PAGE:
Author's intro

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Paperback; and E-Book, including Films and Video-Book and Audio-Book


Hi, and thanks for being here.

This novel The Imagination Thief is illegal, immoral and fattening. It's joyfully dark and wayward, and it's no proper reading for the innocent of mind or the fragile of ears, being the written equivalent of a five-layered chocolate cake containing an entire bottle of Wray & Nephew over-proof rum (63% alcohol by volume) and a cocktail of controlled substances. Category-wise, you could call it literary fiction with a touch of magical realism and a dusting of horror.

Sometimes I'd look at it, while it was in mid-convulsion writing itself, and I'd say to it "WTF? You can't write that. That's not how novels are meant to be written." And The Imagination Thief would turn around and give me the look (a diva's look that can shrivel cacti at thirty paces' distance) and tell me "Sit your ass back down and keep tapping away on that keyboard, because this is exactly how it's meant to be—so learn it, boy, and I don't wanna hear no more back-chat." In short, I was thoroughly bitch-slapped by it: it had the upper hand and it knew it.


So what's it all about, in a nutshell?

The Imagination Thief is about a web of secrets, triggered by the stealing and copying of people's imaginations and memories. It's about the magic that can be conjured up by images of people, in imagination or on film; the split between beauty and happiness in the world; and the allure of various kinds of power. It celebrates some of the most extreme possibilities of human imagination, personality and language, exploring the darkest and brightest flavours of beauty living in our minds.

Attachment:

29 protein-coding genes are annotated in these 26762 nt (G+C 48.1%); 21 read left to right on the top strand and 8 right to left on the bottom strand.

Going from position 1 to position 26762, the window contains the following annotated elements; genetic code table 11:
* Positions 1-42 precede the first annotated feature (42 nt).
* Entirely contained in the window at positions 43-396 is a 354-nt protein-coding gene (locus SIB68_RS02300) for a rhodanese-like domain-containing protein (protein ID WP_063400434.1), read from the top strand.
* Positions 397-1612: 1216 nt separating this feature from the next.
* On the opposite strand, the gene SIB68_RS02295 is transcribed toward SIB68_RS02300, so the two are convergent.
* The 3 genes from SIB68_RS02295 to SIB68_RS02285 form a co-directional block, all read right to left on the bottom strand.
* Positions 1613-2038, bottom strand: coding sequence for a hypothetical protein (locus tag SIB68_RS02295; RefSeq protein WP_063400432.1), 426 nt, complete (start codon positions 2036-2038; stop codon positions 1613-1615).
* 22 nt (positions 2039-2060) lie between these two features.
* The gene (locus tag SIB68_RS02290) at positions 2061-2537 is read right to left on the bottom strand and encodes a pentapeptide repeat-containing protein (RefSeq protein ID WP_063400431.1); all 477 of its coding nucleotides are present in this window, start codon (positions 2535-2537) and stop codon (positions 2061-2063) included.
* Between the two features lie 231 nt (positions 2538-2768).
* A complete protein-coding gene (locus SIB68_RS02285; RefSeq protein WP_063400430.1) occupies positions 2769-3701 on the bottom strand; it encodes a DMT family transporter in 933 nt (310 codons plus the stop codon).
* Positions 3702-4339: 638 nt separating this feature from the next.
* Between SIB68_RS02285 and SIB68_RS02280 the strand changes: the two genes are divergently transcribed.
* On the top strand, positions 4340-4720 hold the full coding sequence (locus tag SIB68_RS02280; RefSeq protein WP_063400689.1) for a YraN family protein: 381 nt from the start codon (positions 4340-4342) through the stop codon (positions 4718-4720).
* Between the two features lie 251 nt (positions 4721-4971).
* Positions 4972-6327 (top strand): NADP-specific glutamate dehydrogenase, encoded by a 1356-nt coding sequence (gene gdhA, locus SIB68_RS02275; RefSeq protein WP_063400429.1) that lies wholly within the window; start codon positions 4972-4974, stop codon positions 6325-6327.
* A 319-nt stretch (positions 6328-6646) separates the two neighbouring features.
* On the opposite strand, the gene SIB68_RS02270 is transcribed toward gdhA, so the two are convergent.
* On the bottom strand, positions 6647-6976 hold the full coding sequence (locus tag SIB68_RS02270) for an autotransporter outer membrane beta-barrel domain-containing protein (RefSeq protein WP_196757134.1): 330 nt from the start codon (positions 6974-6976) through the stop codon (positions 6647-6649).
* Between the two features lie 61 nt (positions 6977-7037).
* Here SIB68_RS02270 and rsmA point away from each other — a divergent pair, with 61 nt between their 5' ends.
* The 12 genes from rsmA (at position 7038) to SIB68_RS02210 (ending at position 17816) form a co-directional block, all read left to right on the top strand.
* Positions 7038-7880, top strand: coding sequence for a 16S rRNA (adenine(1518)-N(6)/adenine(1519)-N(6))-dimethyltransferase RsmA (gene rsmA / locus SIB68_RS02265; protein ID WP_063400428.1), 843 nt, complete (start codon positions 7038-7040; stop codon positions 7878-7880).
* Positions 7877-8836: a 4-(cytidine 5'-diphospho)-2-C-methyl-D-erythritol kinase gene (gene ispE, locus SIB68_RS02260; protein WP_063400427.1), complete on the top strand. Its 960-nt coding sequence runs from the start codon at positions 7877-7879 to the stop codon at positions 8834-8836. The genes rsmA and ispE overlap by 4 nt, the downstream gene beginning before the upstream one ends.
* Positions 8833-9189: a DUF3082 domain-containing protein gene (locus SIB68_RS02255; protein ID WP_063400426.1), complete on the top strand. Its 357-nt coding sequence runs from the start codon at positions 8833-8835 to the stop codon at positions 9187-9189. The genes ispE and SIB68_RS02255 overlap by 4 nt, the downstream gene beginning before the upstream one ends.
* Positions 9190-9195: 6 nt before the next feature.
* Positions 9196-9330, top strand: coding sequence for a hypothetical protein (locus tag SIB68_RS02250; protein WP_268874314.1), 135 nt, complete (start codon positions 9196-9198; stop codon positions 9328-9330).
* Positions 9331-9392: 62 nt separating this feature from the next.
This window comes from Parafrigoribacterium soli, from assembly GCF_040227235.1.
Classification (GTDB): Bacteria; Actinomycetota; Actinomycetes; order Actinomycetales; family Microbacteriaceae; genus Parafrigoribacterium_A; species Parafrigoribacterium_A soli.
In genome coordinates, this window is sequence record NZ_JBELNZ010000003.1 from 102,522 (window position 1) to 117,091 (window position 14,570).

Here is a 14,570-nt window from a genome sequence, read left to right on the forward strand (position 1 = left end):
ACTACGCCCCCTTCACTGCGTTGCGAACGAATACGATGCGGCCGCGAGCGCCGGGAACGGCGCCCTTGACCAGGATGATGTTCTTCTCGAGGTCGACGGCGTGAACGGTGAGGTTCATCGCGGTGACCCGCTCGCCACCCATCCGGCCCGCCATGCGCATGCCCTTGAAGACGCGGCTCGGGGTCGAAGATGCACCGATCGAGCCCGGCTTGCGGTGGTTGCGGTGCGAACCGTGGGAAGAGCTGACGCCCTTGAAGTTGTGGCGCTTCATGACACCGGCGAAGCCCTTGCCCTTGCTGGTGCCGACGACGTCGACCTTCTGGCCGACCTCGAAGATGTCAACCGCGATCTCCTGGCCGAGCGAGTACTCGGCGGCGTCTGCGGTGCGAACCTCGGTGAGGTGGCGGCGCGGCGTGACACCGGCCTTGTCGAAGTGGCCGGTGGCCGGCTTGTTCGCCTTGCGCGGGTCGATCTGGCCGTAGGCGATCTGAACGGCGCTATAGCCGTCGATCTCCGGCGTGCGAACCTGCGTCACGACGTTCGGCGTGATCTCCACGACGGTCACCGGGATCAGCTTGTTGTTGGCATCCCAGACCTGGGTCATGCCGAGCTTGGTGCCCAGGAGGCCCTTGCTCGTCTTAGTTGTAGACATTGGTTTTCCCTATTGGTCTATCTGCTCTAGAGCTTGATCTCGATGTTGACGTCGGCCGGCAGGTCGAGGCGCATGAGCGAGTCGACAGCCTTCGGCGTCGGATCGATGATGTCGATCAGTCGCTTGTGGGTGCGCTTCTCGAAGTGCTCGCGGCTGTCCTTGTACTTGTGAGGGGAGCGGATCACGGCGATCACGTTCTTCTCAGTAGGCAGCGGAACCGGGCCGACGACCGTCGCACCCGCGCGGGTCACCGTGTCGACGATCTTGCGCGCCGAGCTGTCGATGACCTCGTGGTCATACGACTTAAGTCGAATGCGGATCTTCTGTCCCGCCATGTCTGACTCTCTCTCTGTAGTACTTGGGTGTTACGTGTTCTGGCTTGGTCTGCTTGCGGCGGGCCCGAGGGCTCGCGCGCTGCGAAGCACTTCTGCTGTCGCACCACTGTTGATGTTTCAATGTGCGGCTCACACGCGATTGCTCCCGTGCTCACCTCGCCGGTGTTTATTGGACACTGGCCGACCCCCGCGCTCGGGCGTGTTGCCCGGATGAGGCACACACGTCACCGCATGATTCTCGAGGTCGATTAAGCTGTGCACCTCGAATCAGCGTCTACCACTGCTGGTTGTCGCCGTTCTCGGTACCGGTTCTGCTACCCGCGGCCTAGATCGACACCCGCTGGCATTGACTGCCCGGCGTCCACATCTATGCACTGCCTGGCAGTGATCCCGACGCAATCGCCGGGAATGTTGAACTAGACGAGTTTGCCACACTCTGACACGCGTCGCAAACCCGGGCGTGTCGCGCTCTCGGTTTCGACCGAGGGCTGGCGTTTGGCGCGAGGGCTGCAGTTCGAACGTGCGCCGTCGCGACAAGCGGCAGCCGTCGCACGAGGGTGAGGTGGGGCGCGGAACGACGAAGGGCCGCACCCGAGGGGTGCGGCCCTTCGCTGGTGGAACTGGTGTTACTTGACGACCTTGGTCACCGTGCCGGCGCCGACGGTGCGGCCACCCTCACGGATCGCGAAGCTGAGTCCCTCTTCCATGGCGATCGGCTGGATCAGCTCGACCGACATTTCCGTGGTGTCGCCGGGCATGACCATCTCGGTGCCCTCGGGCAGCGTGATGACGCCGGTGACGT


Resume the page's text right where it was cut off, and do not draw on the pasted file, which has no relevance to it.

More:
Seven particular themes within it are:

(1) An ever-deeper exploration, tending to theft, of people's imaginations, memories and personalities.

(2) A web of secrets and lies regarding exactly who may be aware of who may be spying into whom.

(3) The use of creative imagination for the purpose of transcending the everyday world, through igniting aliveness, wonder and beauty, both in oneself and in others.

(4) The iconic aura and allure that filmed and photographic images can conjure up and spin around their subjects.

(5) The disjunction between beauty and happiness: how the many kinds of beauty in the world, within people and outside them, seem to exist independent of the levels of misery/happiness or pain/pleasure in people.

(6) The disjunctions inherent in an onscreen presence: (1) possessing an incorporeal public self, in addition to the real-life flesh-and-blood self; and (2) being sealed off in the small and unreal world of a recording-studio, in order to be minutely visible to numerous unknown viewers in the real and much wider world outside.

(7) The glamour of power—whether corporate or gang-based, physical or onscreen.



But what will the Gentle Reader get from reading it?...

I'm glad you've asked this, which is a good question; and here's the answer, as best I can give it.

In celebrating the darkest and brightest possibilities of human imagination, personality and language, The Imagination Thief reflects our varied internal lives in ways they haven't been reflected before. It unearths surprising beauty and unexpected love, from behind and within the brutality of the world. It demands focused attention, but it repays this richly. It's very serious fun. You can read it as a linear novel with a coherent plot, but you can also read it by dipping and diving throughout; and wherever you dive in, The Imagination Thief will shimmer right back at you with love and poison, toughness and light—I promise!


Why did I write it?